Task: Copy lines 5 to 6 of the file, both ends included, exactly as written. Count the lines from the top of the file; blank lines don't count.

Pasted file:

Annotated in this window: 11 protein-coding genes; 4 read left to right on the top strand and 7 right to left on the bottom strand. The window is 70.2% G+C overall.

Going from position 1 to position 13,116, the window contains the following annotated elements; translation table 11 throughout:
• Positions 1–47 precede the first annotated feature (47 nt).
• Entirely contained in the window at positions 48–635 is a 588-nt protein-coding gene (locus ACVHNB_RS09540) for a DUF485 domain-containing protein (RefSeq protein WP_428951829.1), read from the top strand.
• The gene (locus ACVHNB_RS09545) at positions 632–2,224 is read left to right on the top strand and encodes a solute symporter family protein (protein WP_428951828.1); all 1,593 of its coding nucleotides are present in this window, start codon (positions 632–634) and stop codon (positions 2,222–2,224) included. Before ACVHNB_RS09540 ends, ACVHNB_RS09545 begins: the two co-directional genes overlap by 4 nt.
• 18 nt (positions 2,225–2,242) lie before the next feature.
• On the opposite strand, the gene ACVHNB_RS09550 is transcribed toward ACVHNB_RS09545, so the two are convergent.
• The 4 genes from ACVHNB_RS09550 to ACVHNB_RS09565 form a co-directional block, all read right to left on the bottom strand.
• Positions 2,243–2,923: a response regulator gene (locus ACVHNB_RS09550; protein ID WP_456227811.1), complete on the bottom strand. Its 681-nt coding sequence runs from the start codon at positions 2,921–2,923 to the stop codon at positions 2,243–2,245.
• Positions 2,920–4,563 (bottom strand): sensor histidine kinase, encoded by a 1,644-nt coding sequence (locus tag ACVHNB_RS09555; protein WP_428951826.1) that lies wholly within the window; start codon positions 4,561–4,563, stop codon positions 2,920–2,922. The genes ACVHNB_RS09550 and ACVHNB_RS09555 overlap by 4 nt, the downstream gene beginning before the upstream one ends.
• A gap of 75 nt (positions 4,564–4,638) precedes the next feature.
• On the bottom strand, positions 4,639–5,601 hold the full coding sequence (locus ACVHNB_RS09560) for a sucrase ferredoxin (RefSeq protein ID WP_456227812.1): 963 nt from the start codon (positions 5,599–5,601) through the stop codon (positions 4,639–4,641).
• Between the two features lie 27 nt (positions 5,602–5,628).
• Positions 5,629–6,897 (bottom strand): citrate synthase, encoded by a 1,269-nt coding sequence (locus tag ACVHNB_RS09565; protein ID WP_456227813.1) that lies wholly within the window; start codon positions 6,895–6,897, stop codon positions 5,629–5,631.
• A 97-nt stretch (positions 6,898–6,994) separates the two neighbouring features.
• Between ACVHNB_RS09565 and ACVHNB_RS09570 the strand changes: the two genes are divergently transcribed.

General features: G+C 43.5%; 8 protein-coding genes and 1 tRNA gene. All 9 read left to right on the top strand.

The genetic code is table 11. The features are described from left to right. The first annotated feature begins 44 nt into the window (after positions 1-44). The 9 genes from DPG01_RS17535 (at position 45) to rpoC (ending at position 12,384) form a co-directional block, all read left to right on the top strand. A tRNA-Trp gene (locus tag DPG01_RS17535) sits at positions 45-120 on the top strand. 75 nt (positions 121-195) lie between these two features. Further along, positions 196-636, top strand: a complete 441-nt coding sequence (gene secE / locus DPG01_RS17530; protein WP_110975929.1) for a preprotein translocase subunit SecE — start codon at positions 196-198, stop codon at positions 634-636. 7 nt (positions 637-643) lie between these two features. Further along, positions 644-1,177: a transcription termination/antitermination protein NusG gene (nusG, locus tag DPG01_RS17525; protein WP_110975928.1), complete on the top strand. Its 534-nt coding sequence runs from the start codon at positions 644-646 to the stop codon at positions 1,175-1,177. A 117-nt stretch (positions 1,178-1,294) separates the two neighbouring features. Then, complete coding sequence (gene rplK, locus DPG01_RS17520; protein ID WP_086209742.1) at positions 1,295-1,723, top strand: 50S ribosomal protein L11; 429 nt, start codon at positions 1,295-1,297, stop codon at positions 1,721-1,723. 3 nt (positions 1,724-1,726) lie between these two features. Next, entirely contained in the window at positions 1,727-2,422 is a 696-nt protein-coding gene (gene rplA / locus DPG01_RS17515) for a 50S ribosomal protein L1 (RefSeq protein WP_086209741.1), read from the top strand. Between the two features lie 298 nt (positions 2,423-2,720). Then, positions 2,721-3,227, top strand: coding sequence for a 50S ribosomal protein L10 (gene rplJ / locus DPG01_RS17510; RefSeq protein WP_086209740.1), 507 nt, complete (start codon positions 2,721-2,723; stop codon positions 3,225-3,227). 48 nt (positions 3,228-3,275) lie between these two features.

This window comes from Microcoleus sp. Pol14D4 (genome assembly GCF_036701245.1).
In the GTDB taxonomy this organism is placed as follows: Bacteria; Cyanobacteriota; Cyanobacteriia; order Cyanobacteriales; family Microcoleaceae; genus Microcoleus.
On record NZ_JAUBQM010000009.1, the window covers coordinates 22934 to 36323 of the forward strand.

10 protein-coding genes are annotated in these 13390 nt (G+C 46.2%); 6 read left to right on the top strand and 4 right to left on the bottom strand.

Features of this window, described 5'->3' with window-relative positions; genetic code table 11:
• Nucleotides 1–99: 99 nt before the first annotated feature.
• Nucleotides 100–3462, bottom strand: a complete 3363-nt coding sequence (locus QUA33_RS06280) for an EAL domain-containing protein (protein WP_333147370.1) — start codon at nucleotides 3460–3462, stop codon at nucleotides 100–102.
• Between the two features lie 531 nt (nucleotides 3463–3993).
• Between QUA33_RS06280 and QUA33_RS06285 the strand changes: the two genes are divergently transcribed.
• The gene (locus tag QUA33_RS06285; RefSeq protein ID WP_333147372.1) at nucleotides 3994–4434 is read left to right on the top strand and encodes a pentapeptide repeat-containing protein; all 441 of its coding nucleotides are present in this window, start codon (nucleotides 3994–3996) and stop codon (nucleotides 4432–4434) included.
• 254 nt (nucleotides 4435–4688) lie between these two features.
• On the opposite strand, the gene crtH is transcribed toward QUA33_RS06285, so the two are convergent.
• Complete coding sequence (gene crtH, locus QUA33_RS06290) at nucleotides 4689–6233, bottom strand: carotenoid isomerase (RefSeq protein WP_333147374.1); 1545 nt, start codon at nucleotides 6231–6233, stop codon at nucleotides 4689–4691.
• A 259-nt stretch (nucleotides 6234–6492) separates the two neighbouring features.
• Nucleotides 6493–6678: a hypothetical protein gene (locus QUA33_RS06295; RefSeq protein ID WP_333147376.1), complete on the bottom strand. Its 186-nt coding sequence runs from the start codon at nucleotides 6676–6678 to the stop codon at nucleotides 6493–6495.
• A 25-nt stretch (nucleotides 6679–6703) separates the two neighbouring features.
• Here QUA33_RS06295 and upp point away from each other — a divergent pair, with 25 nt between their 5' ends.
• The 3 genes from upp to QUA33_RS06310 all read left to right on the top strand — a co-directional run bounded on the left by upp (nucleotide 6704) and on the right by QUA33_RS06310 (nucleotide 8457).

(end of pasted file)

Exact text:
• The gene (locus ACVHNB_RS09545) at positions 632–2,224 is read left to right on the top strand and encodes a solute symporter family protein (protein WP_428951828.1); all 1,593 of its coding nucleotides are present in this window, start codon (positions 632–634) and stop codon (positions 2,222–2,224) included. Before ACVHNB_RS09540 ends, ACVHNB_RS09545 begins: the two co-directional genes overlap by 4 nt.
• 18 nt (positions 2,225–2,242) lie before the next feature.